With round-4 of the Formula Drift Pro-2 Championship behind us, I’m flying back off to work tonight reflecting on the “season that could have been”. I know you’re supposed to only look forward but I think you have to recognize both the good and the bad of the past season so that you can grow as both a person and as a team.
After missing Texas due to mechanical/oiling failure before we even left the shop, with the continued great support of Comp Turbo, we got our drivers-side turbo back in A-1 condition and triple-checked everything related to the induction/oil system to make sure there would not be a repeat “offenders”. The amazing staff at 42 Autosports again came to the rescue with some long hours and top-quality expertise to help get the car back and ready for more dyno-tests and tuning.
Our tuners Adam and Steven of 42 Autosports got the car working even better that it had run all year and we loaded it up bound for Southwestern dessert. With my very busy work schedule still in full swing, I flew in from California, drove straight to the shop where Devin and I got the trailer packed as full as possible carrying everything but the kitchen sink.
Leaving out of Charlotte early Tuesday morning gave me 2 ½ days to make it to Chandler, AZ and the Wild Horse Pass Raceway. Not exactly the kind of trip you want to make by yourself but I knew that it was doable as long as I didn’t sleep too much along the way and I didn’t have any truck or trailer issues. Lol, yeah right!
The first day went pretty well as I was able to knock down just over 1000-miles putting me somewhere in western Oklahoma. The second day however started off with a bang, literally. I lost 1-trailer tire in the early morning, had to stop and get a full set of brake pads on the truck in Amarillo, TX (I hate metal to metal sounds) and blew another trailer tire at approx.. 10pm somewhere near Albuqurque, NM… Fun day!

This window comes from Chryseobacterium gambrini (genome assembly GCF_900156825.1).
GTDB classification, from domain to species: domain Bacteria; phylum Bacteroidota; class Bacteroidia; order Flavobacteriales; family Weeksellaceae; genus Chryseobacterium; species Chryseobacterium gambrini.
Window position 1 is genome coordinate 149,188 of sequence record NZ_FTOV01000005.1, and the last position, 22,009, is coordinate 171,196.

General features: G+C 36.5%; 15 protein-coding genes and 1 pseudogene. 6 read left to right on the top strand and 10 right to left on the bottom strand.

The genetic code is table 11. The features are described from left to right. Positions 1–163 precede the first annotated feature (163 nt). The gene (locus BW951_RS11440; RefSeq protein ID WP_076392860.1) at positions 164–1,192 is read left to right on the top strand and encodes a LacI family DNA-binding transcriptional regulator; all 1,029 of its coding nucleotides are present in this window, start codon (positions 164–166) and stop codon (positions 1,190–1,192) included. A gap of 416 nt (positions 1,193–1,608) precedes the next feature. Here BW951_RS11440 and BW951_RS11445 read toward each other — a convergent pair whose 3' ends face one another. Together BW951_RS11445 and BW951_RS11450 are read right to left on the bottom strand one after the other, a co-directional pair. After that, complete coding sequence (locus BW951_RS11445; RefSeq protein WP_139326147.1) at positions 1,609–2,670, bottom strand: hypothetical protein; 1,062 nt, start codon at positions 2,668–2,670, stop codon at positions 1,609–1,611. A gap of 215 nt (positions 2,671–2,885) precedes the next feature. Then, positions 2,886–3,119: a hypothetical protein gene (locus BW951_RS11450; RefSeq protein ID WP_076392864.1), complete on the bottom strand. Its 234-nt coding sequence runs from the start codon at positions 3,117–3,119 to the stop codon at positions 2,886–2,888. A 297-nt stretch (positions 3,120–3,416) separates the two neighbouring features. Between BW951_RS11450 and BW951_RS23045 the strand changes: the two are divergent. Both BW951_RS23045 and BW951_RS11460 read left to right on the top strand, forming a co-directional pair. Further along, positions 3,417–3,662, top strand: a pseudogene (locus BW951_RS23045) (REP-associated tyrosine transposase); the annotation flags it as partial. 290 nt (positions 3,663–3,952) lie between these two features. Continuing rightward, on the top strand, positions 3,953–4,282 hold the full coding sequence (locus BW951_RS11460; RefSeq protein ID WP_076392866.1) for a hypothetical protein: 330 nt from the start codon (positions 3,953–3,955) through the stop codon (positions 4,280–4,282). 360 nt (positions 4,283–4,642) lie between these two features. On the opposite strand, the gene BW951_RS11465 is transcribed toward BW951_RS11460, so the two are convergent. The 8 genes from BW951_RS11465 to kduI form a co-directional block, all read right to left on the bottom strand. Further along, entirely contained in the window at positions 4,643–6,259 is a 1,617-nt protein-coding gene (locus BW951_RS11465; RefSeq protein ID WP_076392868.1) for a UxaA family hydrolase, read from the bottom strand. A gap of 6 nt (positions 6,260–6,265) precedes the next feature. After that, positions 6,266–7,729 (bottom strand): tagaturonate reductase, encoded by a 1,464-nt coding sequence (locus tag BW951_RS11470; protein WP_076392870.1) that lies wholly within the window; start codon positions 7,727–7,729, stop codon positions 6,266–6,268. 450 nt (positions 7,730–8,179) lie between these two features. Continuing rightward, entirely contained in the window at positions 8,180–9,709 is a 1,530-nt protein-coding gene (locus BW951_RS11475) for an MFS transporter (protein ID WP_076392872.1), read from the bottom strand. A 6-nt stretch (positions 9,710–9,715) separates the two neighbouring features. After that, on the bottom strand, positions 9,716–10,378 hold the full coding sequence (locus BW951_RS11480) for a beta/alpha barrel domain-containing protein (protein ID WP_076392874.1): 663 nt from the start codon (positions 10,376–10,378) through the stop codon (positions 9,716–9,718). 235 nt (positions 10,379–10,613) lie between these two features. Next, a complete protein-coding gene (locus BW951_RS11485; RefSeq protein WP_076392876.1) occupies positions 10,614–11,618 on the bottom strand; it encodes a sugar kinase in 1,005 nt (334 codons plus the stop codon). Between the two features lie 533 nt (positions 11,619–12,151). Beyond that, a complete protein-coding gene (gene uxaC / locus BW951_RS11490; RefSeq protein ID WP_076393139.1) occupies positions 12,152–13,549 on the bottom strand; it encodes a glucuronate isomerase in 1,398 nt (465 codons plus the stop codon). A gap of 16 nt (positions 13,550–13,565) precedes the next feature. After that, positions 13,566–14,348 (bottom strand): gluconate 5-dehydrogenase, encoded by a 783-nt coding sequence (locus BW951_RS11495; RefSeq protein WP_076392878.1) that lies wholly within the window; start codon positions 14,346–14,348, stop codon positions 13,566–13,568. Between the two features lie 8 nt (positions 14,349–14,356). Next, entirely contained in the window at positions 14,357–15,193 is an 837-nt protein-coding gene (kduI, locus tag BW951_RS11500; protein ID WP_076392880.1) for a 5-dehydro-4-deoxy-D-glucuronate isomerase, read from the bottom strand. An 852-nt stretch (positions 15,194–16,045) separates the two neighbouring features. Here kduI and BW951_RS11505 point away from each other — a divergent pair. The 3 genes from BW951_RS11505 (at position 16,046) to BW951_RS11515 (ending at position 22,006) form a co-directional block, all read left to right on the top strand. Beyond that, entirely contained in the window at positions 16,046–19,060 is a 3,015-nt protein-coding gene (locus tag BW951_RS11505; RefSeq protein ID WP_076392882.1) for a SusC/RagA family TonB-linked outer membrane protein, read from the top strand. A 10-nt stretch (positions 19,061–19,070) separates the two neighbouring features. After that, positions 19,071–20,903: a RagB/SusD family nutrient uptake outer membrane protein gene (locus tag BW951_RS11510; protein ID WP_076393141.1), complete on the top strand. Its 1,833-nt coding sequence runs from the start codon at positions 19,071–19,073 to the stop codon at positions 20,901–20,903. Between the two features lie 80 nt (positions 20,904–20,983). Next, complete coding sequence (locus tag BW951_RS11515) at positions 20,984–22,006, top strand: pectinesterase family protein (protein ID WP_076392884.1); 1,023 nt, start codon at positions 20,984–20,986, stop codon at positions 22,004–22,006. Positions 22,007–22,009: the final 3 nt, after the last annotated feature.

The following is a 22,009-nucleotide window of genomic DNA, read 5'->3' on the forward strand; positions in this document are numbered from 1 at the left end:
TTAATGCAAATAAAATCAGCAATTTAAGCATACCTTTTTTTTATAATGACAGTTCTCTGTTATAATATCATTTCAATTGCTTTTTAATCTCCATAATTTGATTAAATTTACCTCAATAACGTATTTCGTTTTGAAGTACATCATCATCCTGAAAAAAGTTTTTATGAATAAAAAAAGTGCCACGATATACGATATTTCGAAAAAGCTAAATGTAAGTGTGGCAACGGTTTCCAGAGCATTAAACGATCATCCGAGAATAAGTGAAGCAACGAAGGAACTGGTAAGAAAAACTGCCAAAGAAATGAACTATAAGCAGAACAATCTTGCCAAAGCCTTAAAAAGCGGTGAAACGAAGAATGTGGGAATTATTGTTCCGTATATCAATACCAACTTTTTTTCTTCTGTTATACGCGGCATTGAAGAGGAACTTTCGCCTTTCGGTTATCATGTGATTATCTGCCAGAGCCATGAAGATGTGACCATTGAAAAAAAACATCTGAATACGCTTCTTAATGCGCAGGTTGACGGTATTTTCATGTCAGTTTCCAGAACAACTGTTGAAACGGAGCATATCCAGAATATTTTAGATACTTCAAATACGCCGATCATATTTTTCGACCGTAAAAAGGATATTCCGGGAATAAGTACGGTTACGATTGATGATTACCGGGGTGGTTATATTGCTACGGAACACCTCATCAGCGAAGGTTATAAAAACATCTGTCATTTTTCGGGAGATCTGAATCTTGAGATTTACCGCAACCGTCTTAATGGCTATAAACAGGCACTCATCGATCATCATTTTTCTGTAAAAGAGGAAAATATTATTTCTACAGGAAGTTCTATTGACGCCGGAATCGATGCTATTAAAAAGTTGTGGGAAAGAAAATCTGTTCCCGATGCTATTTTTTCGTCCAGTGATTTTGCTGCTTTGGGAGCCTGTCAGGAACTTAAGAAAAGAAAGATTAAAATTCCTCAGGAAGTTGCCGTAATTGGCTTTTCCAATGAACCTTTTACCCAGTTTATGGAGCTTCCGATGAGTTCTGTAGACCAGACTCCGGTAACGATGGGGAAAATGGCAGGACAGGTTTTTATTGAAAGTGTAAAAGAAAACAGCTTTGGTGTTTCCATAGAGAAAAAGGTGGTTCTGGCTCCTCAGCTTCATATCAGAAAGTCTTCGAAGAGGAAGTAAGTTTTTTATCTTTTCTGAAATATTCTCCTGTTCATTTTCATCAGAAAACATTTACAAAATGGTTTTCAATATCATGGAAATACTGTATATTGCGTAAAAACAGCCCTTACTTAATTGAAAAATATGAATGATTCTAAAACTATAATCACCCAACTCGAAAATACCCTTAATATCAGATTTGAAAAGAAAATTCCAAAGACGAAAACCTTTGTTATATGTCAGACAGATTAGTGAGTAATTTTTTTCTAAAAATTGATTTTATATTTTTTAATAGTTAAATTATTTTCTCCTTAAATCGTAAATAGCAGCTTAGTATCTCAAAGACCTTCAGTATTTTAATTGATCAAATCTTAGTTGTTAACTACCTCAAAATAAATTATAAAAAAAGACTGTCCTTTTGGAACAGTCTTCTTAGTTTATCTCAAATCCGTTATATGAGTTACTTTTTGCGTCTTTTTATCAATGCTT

With the second blown tire, I had to call it quits for the night and knew if I got an early start, I’d still be ok getting to Chandler by noon. The morning rain figured to help keep the tires cool and things were going good as I made the scenic mountainous run from Holbrook down towards Phoenix. By mid morning the rain had stopped, my new truck brakes did their job keeping me from flying off a cliff through the mountain passes and all was good… right up until I got down to the valley floor and “bang”, another trailer tire up in smoke! Now I had about 40-minutes let to go and I was down to my very last spare tire. What stress? So now at a blazing speed of 50mph, I crawled ever so slowly into the racetrack, 5-mins ahead of schedule.
This would be Formula D’s first visit to Wild Horse and everyone was excited to check out the track layout. At first glance, it didn’t look like much in terms of corners but the speed of the track was going to be pretty high. That and unfortunately, the pavement was as rough as a cheese-grader so all the teams were questioning as to weather they brought enough tires or not?
All questions were quickly answered as our first practice session got underway. Yes the track was fast, yes it was going to be really hard on tires and yes, it would be far more challenging than first thought. For us and our DVM Cobra Mustang, the track seemed to work pretty well. The engine was running great with Steven keeping his eye on it’s every move and I tried to remember how to drift a 900+HP car on a narrow track with a tire-wall just begging to grab ahold of you. I could tell I was more than a little rusty haven’t not driven a healthy drift-car since May but I kept working things out lap by lap and by the end of the second practice session, was beginning to feel better about things.